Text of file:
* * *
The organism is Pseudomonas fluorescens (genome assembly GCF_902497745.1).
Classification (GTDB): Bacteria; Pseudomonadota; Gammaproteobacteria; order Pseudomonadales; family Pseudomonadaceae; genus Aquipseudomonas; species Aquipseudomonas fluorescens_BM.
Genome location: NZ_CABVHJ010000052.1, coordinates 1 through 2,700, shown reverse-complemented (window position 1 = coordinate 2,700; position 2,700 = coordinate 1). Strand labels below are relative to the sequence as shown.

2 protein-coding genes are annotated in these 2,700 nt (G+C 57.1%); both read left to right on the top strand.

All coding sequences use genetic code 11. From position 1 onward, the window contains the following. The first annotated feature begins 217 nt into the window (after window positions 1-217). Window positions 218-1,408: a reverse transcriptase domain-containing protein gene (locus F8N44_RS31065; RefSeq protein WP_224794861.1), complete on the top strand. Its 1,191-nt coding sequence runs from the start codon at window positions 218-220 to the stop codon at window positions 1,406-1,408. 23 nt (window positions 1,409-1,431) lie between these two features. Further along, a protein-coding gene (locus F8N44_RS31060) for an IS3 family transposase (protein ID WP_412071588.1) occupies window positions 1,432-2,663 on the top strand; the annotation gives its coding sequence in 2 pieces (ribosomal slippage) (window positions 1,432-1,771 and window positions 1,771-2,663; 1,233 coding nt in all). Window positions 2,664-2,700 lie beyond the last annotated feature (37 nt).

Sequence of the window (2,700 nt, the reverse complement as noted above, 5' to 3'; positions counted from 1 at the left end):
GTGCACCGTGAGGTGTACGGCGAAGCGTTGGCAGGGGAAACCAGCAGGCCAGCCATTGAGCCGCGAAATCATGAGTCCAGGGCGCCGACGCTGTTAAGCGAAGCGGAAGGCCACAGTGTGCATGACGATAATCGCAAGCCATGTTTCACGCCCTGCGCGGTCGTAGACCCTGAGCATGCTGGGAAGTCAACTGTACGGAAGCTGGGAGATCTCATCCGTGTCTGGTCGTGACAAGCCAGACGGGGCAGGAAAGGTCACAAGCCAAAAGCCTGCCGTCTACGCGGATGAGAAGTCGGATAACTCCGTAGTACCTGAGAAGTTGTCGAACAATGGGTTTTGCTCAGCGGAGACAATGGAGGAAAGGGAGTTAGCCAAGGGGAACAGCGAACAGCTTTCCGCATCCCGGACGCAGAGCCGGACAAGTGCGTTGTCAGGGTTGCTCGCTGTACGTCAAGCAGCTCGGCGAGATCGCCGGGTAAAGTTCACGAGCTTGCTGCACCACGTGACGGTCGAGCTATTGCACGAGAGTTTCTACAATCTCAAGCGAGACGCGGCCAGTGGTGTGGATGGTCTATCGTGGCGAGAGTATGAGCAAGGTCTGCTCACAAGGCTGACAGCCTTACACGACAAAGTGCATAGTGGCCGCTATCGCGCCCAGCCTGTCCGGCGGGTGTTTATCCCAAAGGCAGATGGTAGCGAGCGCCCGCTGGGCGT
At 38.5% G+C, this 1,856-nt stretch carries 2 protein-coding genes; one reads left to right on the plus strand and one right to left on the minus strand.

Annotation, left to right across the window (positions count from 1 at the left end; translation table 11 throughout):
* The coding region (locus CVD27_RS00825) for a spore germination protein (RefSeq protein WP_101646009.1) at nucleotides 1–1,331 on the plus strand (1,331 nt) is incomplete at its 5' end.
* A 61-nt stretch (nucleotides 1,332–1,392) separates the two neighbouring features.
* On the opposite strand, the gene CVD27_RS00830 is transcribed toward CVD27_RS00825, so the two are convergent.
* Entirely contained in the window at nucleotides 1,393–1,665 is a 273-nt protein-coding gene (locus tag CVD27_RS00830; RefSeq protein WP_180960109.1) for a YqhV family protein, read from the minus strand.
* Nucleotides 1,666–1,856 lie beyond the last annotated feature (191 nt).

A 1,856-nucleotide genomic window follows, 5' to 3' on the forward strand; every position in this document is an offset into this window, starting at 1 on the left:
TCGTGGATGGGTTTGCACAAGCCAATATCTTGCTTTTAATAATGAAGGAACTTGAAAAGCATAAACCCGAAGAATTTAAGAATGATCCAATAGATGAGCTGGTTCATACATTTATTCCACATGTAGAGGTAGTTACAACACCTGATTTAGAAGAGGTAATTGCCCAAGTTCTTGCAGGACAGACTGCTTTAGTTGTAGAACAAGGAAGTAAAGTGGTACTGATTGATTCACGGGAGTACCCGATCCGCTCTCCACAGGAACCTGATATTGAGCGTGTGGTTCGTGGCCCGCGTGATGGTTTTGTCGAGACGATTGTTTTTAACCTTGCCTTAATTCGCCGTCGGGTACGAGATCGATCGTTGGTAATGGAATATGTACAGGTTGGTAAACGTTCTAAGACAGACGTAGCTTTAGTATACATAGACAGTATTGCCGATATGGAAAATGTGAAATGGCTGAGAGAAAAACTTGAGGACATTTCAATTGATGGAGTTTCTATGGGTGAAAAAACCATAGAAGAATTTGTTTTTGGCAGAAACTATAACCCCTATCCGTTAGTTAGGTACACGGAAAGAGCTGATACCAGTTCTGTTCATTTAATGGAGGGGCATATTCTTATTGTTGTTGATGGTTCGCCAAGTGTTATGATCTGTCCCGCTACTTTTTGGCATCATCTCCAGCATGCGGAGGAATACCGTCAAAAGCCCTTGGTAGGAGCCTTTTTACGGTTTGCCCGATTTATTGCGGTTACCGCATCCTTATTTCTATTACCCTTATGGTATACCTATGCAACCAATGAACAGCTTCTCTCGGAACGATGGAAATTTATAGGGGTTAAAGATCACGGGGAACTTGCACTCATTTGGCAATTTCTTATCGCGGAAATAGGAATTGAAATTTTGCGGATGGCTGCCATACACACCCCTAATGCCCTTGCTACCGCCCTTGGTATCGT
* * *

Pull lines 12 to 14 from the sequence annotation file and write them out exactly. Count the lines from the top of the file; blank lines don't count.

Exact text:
* On the opposite strand, the gene CVD27_RS00830 is transcribed toward CVD27_RS00825, so the two are convergent.
* Entirely contained in the window at nucleotides 1,393–1,665 is a 273-nt protein-coding gene (locus tag CVD27_RS00830; RefSeq protein WP_180960109.1) for a YqhV family protein, read from the minus strand.
* Nucleotides 1,666–1,856 lie beyond the last annotated feature (191 nt).